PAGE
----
Upon positioning chargeable device 952 in a charging region of charging device 960 (e.g., a public charging device), tether system 964 may be configured to “lock” multi-media interface 956. Multi-media interface 956 may be “unlocked,” for example, upon receipt of a valid pin entered by a device user. Furthermore, tether system 964 may be configured to transmit a signal from chargeable device 952 to device 954. Device 954 may be configured to receive the transmitted signal over interface 966 so long as device 954 remains within communication range of chargeable device 952. In the event device 954 is removed from communication range with chargeable device 952, device 954 may issue an identifiable alert (e.g., a first audible alert) to notify a device user that device 954 is out of range. Further, if at any time during operation, chargeable device 952 is removed from the charging region of charging device 960, chargeable device 952 may send a signal to device 954 and, upon receipt of the signal, device 954 may issue an identifiable alert (e.g., a second, different audible alert) to notify the device user that chargeable device 952 has been removed from the charging region of charging device 960.

A contemplated operation of charging system 950 will now be described. Initially, a device user may position chargeable device 952 within a charging region of a public charging device, such as charging device 960. It is noted that a public charging device may be positioned in a public place such as, for example only, an airport, a restaurant, a hotel, etc. Further, while carrying device 952, the device user may leave the area proximate charging device 960. For example only, a device user may carry device 952 in a pocket or attach device 952 to their ear. In the event device 954 is removed out of communication range with chargeable device 952, device 954 may issue an identifiable alert (e.g., an audible alert) to notify a device user that device 954 is out of range. Further, if chargeable device 952 is removed from the charging region of charging device 960 (e.g., a third-party either purposely or accidentally removes chargeable device 952 from charging device 960), chargeable device 952 may send a signal to device 954 and, upon receipt of the signal, device 954 may issue an identifiable alert (e.g., another, different audible alert) to notify the device user that chargeable device 952 has been removed from the charging region of charging device 960. Accordingly, charging system 950 may provide a security feature to be employed while using a public charging device.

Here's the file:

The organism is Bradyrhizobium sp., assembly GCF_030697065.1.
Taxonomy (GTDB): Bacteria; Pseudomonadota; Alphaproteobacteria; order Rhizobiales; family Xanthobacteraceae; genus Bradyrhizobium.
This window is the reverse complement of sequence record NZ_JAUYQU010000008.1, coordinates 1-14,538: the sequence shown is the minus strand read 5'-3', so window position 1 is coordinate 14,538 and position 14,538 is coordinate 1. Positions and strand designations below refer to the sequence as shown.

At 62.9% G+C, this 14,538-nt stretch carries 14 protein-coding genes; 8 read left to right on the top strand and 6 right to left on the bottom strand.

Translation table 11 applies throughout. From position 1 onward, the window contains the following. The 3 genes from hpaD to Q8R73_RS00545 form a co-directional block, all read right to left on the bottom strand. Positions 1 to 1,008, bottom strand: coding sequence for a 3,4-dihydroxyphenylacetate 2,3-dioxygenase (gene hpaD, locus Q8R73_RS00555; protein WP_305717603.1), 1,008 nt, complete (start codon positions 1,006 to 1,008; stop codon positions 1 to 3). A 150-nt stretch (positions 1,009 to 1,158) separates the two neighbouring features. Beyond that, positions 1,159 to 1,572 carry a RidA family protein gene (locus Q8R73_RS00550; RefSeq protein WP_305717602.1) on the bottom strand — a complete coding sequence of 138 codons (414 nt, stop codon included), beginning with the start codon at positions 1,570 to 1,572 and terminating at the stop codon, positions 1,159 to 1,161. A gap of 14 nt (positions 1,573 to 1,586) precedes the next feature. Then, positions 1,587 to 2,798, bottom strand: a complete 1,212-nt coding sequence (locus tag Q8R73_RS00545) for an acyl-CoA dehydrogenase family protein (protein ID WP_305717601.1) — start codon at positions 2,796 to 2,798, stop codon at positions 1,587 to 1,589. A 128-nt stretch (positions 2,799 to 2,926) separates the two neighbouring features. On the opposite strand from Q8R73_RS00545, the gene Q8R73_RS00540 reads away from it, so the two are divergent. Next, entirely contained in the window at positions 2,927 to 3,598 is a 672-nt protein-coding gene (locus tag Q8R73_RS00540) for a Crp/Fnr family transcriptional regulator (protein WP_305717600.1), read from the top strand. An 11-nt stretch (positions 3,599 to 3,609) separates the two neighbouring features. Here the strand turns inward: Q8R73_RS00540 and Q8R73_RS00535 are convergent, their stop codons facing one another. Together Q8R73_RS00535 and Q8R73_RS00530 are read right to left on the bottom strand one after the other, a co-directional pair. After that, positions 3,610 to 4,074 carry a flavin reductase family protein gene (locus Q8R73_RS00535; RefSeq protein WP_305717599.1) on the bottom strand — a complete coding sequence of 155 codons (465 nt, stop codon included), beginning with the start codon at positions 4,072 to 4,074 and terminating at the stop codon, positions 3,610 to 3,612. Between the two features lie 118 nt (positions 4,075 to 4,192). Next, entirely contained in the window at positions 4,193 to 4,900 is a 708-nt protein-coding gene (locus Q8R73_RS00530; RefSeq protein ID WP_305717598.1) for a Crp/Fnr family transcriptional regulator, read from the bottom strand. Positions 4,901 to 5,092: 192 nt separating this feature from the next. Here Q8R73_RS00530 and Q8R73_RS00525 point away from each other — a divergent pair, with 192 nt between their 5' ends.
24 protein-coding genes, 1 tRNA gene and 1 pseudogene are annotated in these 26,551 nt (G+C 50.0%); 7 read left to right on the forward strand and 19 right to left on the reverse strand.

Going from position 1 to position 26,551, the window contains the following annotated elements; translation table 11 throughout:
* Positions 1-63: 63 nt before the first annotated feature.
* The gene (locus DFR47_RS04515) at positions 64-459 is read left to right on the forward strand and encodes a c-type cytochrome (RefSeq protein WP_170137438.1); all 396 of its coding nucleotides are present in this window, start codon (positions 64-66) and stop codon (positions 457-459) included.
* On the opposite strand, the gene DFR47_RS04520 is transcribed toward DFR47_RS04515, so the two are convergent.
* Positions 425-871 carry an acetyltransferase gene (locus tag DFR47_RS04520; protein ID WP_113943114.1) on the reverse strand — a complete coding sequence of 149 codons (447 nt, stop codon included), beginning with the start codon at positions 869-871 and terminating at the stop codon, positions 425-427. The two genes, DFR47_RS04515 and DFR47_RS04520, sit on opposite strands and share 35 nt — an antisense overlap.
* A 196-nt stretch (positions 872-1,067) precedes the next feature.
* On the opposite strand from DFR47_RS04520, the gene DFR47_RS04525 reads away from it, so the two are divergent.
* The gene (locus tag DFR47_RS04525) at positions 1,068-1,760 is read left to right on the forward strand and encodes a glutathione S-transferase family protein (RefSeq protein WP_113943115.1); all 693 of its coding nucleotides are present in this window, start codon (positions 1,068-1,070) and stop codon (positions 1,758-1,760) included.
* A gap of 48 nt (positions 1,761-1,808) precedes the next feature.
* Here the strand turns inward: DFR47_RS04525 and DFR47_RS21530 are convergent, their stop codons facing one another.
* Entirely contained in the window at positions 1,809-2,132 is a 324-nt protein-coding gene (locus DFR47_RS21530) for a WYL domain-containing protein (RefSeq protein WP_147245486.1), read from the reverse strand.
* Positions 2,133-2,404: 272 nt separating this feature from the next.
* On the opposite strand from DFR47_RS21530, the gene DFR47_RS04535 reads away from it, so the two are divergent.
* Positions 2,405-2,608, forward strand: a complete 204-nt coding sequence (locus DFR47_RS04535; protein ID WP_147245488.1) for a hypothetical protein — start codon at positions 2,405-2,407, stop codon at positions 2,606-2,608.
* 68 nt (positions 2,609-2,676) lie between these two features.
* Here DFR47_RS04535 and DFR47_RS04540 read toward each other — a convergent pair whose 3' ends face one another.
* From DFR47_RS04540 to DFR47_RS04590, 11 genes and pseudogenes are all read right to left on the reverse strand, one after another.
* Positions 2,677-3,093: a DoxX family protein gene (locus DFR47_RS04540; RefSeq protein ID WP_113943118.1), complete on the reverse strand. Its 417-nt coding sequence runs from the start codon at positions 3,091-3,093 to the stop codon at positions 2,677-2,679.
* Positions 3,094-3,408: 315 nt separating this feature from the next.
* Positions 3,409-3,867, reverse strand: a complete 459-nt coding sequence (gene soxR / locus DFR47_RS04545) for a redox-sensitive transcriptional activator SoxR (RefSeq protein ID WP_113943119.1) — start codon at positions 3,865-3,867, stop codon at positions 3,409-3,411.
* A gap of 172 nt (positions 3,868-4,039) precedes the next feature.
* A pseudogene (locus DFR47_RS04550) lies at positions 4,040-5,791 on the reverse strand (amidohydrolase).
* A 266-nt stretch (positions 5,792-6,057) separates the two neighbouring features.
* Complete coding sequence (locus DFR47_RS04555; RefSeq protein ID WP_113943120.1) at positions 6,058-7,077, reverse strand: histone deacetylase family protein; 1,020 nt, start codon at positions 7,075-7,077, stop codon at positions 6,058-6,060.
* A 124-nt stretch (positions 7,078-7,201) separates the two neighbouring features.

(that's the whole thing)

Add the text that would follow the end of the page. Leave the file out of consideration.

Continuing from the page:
Those of skill in the art would understand that information and signals may be represented using any of a variety of different technologies and techniques. For example, data, instructions, commands, information, signals, bits, symbols, and chips that may be referenced throughout the above description may be represented by voltages, currents, electromagnetic waves, magnetic fields or particles, optical fields or particles, or any combination thereof.

Those of skill would further appreciate that the various illustrative logical blocks, modules, circuits, and algorithm steps described in connection with the exemplary embodiments disclosed herein may be implemented as electronic hardware, computer software, or combinations of both. To clearly illustrate this interchangeability of hardware and software, various illustrative components, blocks, modules, circuits, and steps have been described above generally in terms of their functionality. Whether such functionality is implemented as hardware or software depends upon the particular application and design constraints imposed on the overall system. Skilled artisans may implement the described functionality in varying ways for each particular application, but such implementation decisions should not be interpreted as causing a departure from the scope of the exemplary embodiments of the invention.